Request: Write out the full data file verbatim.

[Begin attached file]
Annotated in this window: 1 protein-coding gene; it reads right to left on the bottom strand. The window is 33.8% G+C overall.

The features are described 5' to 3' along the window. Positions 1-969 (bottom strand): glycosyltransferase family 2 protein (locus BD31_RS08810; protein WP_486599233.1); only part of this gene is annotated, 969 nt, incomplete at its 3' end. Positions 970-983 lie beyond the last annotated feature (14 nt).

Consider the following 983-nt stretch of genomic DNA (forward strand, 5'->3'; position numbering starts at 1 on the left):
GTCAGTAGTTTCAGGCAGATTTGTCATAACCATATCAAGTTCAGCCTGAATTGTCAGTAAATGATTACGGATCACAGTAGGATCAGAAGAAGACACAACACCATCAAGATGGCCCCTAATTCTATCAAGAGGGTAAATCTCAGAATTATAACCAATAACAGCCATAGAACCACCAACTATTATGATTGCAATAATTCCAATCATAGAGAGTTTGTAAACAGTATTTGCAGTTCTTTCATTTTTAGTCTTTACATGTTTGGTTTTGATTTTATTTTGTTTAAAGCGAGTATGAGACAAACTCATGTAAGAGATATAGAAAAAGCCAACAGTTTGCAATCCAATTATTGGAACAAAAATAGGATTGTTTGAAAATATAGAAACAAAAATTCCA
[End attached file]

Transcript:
Annotated in this window: 1 protein-coding gene; it reads right to left on the bottom strand. The window is 33.8% G+C overall.

The features are described 5' to 3' along the window. Positions 1-969 (bottom strand): glycosyltransferase family 2 protein (locus BD31_RS08810; protein WP_486599233.1); only part of this gene is annotated, 969 nt, incomplete at its 3' end. Positions 970-983 lie beyond the last annotated feature (14 nt).

Consider the following 983-nt stretch of genomic DNA (forward strand, 5'->3'; position numbering starts at 1 on the left):
GTCAGTAGTTTCAGGCAGATTTGTCATAACCATATCAAGTTCAGCCTGAATTGTCAGTAAATGATTACGGATCACAGTAGGATCAGAAGAAGACACAACACCATCAAGATGGCCCCTAATTCTATCAAGAGGGTAAATCTCAGAATTATAACCAATAACAGCCATAGAACCACCAACTATTATGATTGCAATAATTCCAATCATAGAGAGTTTGTAAACAGTATTTGCAGTTCTTTCATTTTTAGTCTTTACATGTTTGGTTTTGATTTTATTTTGTTTAAAGCGAGTATGAGACAAACTCATGTAAGAGATATAGAAAAAGCCAACAGTTTGCAATCCAATTATTGGAACAAAAATAGGATTGTTTGAAAATATAGAAACAAAAATTCCA